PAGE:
“External cladding, made from combustible material can often cause significant fire spread upwards and between buildings, which is a particular concern for areas of high building density.”
This now sadly prophetic statement was the Association of British Insurers’ response in May to a recent UK government white paper on housing. The ABI’s statement was published just a few weeks before the tragic Grenfell Tower fire, which killed at least 79 people.
Modern methods of construction allow the design and construction of innovative new buildings, while cutting construction time and costs, the ABI said, noting however that the increase in the use of lightweight and combustible materials, such as insulation panels and timber frames, can help fires spread.
The introduction of large quantities of combustible materials into building design enhances both the probability of fire and potential scale of loss, the ABI said. Indeed, ABI claims data for fire in the UK show that show the average cost of a fire claim has increased from £5,550 ($7,068) in 2006, to nearly £15,000 ($19,104) in 2016.
“The number of fire claims has decreased from 71,000 in 2006 to 26,000 10 years later, but the significant increase in the average cost of claims clearly highlights that when fires do occur, the cost of damage is significantly higher,” the ABI continued.
The ABI said that fire is one of the few perils that consistently meets an insurer’s estimated maximum loss expectation. “Therefore, it is important to consider the implications of increasing the fire risk of a property, which insurers will take into account when offering cover.”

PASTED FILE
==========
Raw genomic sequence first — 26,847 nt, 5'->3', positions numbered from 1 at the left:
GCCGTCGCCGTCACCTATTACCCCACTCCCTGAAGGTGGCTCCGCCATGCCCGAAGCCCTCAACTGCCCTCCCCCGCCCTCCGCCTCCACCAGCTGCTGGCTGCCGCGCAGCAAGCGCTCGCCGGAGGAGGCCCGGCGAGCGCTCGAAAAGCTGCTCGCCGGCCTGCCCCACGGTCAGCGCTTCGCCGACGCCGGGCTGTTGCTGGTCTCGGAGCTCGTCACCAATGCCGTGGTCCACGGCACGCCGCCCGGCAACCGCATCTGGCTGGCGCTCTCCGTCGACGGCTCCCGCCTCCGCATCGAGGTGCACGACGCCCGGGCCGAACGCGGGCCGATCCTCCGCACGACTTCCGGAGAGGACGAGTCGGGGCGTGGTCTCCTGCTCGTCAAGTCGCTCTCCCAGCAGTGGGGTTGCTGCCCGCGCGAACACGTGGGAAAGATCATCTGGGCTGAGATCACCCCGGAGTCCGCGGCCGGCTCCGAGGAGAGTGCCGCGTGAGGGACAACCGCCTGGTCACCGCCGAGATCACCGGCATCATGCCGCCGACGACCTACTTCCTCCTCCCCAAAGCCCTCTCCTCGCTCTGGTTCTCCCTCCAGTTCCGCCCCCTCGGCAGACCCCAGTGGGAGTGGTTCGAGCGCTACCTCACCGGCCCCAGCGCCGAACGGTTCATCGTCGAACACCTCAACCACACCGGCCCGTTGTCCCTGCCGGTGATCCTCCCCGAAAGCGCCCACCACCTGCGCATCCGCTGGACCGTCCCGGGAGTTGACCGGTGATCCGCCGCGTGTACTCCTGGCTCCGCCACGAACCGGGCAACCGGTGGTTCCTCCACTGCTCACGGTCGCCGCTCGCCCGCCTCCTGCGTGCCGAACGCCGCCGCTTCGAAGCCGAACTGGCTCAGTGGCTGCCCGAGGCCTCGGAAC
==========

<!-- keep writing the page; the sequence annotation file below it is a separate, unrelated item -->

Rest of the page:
The association noted that building regulations and fire risk assessments were originally developed for a non-combustible and resilient housing stock, when minor deviations in the build could have been tolerated.
However, “slight modifications or bad practice in the installation of certain constructions, such as the joining of pre-fabricated pods, can lead to hidden voids through which smoke and water can permeate through a building, meaning a small incident, such as escape of water, or a small fire, causing disproportionately high costs to a significant part of the building,” the ABI said in its response to the government white paper.
“In the context of the Government’s white paper and concerns around rising fire damage costs, the ABI would encourage a review of building regulations to reflect the modern methods of construction and deviation away from more traditional masonry builds.”
The cause of the Grenfell Tower fire has been revealed by the fire investigators to be a Whirlpool refrigerator. The manufacturer of the cladding used in the tower, Arconic, announced on Monday it would stop selling the product for use in high-rise buildings.
- Arconic Stops Selling Cladding for High-Rises After Grenfell Tower Tragedy
- Whirlpool Fridge Started London’s Grenfell Tower Fire that Killed at Least 79
- Norway’s Protector Forsikring Insured Grenfell Tower Fire; Price Tag Debated
- London Blaze-Tower Built with Cladding Used Across England
- Tragic London Fire Raises Questions About ‘Stay Put’ High-Rise Safety Rule
- Prime Minister May: ‘People Deserve Answers’ on London Tower Blaze
Was this article valuable?
Here are more articles you may enjoy.